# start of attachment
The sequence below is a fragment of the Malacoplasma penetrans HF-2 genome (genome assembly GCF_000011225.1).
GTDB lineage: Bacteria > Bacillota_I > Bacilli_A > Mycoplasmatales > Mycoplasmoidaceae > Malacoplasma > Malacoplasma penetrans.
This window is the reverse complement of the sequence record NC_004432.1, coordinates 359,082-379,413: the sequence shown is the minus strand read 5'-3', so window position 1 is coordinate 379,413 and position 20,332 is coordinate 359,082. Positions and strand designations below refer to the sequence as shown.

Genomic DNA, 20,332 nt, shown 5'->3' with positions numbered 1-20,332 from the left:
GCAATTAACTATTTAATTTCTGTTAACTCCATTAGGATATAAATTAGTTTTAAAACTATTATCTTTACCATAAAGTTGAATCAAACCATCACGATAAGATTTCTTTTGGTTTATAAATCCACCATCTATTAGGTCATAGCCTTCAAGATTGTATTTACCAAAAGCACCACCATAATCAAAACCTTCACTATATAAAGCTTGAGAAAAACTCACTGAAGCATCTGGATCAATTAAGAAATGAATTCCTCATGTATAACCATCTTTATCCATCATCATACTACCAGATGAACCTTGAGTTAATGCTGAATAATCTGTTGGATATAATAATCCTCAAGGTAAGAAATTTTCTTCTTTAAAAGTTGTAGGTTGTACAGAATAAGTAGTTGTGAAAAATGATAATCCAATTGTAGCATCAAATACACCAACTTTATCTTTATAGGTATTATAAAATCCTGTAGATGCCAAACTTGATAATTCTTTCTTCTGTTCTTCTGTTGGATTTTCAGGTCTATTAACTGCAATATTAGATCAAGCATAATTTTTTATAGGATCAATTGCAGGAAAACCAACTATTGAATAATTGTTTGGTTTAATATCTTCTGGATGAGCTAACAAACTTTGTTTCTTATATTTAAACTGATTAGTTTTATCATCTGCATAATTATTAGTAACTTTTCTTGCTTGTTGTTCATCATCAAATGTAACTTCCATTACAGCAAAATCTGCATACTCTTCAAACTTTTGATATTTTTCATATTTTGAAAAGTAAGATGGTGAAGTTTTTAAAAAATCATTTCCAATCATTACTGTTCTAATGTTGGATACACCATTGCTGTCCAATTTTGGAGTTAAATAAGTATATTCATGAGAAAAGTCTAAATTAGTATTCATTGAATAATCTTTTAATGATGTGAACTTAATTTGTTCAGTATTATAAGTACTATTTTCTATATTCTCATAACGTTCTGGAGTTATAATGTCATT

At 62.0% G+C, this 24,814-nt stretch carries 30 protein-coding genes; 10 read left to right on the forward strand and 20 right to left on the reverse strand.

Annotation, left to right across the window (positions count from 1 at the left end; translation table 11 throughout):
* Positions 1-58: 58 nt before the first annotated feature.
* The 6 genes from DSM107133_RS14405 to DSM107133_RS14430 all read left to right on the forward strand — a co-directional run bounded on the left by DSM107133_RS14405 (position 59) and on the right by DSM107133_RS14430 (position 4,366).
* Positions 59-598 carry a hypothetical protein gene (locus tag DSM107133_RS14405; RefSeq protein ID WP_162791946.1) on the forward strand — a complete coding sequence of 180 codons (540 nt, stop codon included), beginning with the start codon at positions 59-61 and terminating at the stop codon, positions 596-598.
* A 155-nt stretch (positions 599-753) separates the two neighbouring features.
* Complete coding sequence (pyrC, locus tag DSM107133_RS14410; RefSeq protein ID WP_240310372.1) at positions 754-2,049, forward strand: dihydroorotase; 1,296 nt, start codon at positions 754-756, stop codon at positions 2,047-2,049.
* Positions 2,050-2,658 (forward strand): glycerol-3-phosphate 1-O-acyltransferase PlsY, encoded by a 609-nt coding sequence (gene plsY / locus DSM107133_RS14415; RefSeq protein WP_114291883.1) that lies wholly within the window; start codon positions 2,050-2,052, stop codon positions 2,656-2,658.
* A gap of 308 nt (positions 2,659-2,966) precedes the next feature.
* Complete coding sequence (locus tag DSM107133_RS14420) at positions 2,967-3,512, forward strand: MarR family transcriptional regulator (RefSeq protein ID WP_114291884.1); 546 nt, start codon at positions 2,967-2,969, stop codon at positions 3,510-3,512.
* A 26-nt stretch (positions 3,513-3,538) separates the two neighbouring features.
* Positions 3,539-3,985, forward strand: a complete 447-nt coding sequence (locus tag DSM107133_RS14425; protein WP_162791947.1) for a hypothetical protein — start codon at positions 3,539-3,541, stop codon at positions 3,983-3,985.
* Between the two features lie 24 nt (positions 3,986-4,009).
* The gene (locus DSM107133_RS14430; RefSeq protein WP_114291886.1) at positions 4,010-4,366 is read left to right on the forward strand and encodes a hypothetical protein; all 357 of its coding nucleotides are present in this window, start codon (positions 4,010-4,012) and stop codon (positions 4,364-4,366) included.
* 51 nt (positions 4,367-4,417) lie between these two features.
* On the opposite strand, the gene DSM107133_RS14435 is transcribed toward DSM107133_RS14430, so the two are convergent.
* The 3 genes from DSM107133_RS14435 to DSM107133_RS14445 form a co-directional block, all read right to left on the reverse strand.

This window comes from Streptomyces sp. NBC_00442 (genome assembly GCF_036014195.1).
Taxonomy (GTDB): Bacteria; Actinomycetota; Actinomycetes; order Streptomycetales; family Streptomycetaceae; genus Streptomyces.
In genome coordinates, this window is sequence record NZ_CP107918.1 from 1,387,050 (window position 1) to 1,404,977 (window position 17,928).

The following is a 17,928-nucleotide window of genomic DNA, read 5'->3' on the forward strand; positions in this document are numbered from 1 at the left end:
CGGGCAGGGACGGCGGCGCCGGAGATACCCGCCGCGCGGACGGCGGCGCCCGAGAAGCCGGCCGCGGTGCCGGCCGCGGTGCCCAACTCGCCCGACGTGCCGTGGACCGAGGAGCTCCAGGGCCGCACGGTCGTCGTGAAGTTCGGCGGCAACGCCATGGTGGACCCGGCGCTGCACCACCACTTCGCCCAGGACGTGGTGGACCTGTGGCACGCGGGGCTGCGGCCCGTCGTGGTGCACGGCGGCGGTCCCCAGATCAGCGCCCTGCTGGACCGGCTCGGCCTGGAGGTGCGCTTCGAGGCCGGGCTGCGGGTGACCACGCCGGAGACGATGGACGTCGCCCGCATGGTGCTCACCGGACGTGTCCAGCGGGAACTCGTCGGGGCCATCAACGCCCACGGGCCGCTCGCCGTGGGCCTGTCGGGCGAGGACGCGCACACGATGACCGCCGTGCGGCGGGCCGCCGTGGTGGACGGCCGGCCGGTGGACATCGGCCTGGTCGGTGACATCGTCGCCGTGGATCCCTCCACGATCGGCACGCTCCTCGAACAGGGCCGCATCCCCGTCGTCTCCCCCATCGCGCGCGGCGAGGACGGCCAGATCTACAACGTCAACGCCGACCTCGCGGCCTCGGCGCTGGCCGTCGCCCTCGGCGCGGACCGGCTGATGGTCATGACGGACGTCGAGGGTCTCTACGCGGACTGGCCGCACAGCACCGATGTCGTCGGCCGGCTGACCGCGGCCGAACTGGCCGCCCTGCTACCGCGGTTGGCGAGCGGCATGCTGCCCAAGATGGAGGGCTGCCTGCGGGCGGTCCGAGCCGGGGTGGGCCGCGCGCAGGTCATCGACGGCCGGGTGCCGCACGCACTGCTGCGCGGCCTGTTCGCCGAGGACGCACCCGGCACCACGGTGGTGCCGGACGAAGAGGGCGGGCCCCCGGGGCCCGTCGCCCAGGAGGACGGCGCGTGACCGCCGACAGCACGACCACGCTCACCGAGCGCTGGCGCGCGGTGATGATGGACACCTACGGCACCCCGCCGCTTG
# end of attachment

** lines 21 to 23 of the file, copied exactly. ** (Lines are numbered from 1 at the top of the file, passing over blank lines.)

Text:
* On the opposite strand, the gene DSM107133_RS14435 is transcribed toward DSM107133_RS14430, so the two are convergent.
* The 3 genes from DSM107133_RS14435 to DSM107133_RS14445 form a co-directional block, all read right to left on the reverse strand.

This window comes from Streptomyces sp. NBC_00442 (genome assembly GCF_036014195.1).